Can you remember reading something that changed the way you thought about something important?
Can you remember where you were sitting when you read it?
The Students Union?
Sitting at a desk in the office?
Or relaxing in a deckchair on a beach?
I have vivid memories of one of those moments when I was sitting in a bar in Oxford Street many years ago. The early evening rain was lashing down on the crowds outside, and the commuters were competing with the shoppers and the tourists for any free seats in the pub to escape from the weather.
It was January 2005, and I was in London to chair Marketing Week’s Research and Insight conference, and to get myself into the right frame of mind I was reading a report which a colleague had given me that afternoon.
It was written by Steve Wills and Sally Webb, the founders of the Insight Management Academy, and the more I read, the more I felt that they’d put their finger on many of the challenges faced by my Insight team at Barclays Bank.
Three points really stood out.
The first relates to the last 5 Minute Insight article: generating insights is all about focusing on the business issue and then applying whatever data and context you can to come up with a joined up solution.
The second, that there is no point generating insight unless it changes something in your organisation, will be the topic of the next two Insight Roadmap articles this summer.
But it’s a third point which I remember reading most clearly:
The IMA believes there is a big distinction between insights and insight, yet most organisations have Insight teams which focus mainly on insights.
This might sound a bit philosophical, but it’s really important.
Insight or insights?
There are many definitions of insights, and to be honest I’ve never managed to get too excited about which one people prefer. I’d go for something fairly straightforward like:
Insights are contextualised observations about customer value, behaviour, habits, circumstances, attitudes or environment, that have the potential to change how an organisation acts and makes money.
I hope that’s not too controversial.
But it was the report's view of insight which really got me thinking.
Insight is the collective knowledge about customers and markets which is derived from all the individual pieces of research and analysis.
We said last week that too many Insight teams focus on the technical aspects of managing research projects or doing analysis, and that insight generation is about more than that. It’s about solving business problems and adding money to the bottom line.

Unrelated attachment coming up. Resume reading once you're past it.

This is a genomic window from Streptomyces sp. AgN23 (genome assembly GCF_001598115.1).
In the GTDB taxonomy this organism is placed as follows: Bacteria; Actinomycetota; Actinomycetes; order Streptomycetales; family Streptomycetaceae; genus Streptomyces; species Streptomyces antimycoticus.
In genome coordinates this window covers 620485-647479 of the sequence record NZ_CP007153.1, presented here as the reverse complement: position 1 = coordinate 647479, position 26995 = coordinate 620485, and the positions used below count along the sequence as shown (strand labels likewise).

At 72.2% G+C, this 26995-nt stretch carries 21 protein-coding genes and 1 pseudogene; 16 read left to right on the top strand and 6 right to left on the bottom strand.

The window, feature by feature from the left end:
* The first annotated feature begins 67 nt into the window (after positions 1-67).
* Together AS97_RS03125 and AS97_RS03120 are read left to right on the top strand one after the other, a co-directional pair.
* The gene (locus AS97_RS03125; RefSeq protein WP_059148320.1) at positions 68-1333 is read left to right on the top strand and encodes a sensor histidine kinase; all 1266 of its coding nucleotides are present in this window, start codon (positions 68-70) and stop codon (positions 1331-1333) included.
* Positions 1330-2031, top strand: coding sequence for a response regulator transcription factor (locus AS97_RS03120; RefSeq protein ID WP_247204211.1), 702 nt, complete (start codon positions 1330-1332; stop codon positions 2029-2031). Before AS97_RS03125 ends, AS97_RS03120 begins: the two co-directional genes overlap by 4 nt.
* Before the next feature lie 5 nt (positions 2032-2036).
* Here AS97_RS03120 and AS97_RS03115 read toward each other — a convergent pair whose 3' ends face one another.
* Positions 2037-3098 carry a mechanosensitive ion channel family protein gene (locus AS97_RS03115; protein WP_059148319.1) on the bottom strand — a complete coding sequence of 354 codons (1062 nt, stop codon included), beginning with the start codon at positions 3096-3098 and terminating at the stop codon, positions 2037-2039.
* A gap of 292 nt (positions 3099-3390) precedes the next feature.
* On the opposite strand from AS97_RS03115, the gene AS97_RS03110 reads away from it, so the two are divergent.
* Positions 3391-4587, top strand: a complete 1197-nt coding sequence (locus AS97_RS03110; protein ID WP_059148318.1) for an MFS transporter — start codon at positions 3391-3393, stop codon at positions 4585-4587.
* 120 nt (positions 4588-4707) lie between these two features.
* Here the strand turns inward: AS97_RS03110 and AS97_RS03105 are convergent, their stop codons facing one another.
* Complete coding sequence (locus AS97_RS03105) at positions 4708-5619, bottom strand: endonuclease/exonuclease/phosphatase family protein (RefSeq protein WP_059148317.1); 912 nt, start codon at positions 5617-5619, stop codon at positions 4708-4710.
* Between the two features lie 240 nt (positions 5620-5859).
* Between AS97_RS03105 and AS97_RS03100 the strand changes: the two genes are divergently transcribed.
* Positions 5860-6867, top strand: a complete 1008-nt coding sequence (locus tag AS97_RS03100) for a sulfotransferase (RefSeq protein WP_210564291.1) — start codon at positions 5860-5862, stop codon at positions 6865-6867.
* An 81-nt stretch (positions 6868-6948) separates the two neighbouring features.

But effective Insight teams also recognise that there is always going to be more value in the collective insight which has been generated over years than in the latest individual project. If you’re going to act as business advisers, you want to draw on the best of everything your team know about a subject, not just on the new data you personally have gathered this month.
So what are the implications?
This has big implications for what Insight teams should spend their time doing, and what structures and skills they should be developing.
It also has implications for the processes and systems which need to be in place. In particular:
1. Does the Insight team have a robust process for crystallising and recording the key insights generated in new pieces of work?
2. Is sufficient time allocated to structuring, challenging and curating the accumulated knowledge which the organisation holds on key segments, products and channels?
3. Is there a knowledge culture within the Insight team, with priority given to team meetings where accumulated insight is discussed and new evidence debated?
4. Are there knowledge management systems to support this sort of culture? Or is there just a list of projects in a spreadsheet, or an intranet site which provides a graveyard for old pieces of research?
If your Insight team aspires to be a value-creating, problem-solving unit, then stop and think about the job roles of your people, and the allocation of time between managing new projects and leveraging existing knowledge.
Thinking about how to apply the knowledge which exists in a multitude of documents and other people’s heads isn’t a luxury. It’s one of the most important aspects of working in an Insight team, and often the best way to generate real value for your organisation.
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